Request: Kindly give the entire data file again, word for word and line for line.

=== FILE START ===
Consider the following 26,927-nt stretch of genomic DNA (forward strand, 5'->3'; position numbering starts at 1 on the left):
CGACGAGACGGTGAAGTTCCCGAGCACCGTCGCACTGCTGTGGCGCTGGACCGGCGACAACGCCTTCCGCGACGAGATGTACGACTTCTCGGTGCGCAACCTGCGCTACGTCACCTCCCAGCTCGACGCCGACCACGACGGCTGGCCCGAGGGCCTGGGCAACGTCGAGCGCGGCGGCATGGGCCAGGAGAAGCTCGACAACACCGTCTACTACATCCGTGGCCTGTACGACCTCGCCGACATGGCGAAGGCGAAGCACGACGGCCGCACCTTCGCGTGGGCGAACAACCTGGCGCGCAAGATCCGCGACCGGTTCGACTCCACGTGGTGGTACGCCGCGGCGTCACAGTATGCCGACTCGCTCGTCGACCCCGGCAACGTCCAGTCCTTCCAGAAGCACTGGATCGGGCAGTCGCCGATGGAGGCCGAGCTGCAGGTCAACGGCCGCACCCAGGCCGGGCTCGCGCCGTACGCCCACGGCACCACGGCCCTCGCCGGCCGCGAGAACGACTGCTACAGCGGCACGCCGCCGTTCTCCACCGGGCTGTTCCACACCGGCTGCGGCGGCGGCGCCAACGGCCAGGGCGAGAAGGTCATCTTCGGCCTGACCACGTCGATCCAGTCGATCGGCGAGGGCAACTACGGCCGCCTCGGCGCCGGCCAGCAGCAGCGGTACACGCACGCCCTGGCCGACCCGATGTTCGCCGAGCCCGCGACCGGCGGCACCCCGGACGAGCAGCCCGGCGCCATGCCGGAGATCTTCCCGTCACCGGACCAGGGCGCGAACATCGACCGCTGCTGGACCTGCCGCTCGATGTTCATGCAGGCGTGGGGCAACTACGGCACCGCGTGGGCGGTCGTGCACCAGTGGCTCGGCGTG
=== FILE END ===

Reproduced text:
Consider the following 26,927-nt stretch of genomic DNA (forward strand, 5'->3'; position numbering starts at 1 on the left):
CGACGAGACGGTGAAGTTCCCGAGCACCGTCGCACTGCTGTGGCGCTGGACCGGCGACAACGCCTTCCGCGACGAGATGTACGACTTCTCGGTGCGCAACCTGCGCTACGTCACCTCCCAGCTCGACGCCGACCACGACGGCTGGCCCGAGGGCCTGGGCAACGTCGAGCGCGGCGGCATGGGCCAGGAGAAGCTCGACAACACCGTCTACTACATCCGTGGCCTGTACGACCTCGCCGACATGGCGAAGGCGAAGCACGACGGCCGCACCTTCGCGTGGGCGAACAACCTGGCGCGCAAGATCCGCGACCGGTTCGACTCCACGTGGTGGTACGCCGCGGCGTCACAGTATGCCGACTCGCTCGTCGACCCCGGCAACGTCCAGTCCTTCCAGAAGCACTGGATCGGGCAGTCGCCGATGGAGGCCGAGCTGCAGGTCAACGGCCGCACCCAGGCCGGGCTCGCGCCGTACGCCCACGGCACCACGGCCCTCGCCGGCCGCGAGAACGACTGCTACAGCGGCACGCCGCCGTTCTCCACCGGGCTGTTCCACACCGGCTGCGGCGGCGGCGCCAACGGCCAGGGCGAGAAGGTCATCTTCGGCCTGACCACGTCGATCCAGTCGATCGGCGAGGGCAACTACGGCCGCCTCGGCGCCGGCCAGCAGCAGCGGTACACGCACGCCCTGGCCGACCCGATGTTCGCCGAGCCCGCGACCGGCGGCACCCCGGACGAGCAGCCCGGCGCCATGCCGGAGATCTTCCCGTCACCGGACCAGGGCGCGAACATCGACCGCTGCTGGACCTGCCGCTCGATGTTCATGCAGGCGTGGGGCAACTACGGCACCGCGTGGGCGGTCGTGCACCAGTGGCTCGGCGTG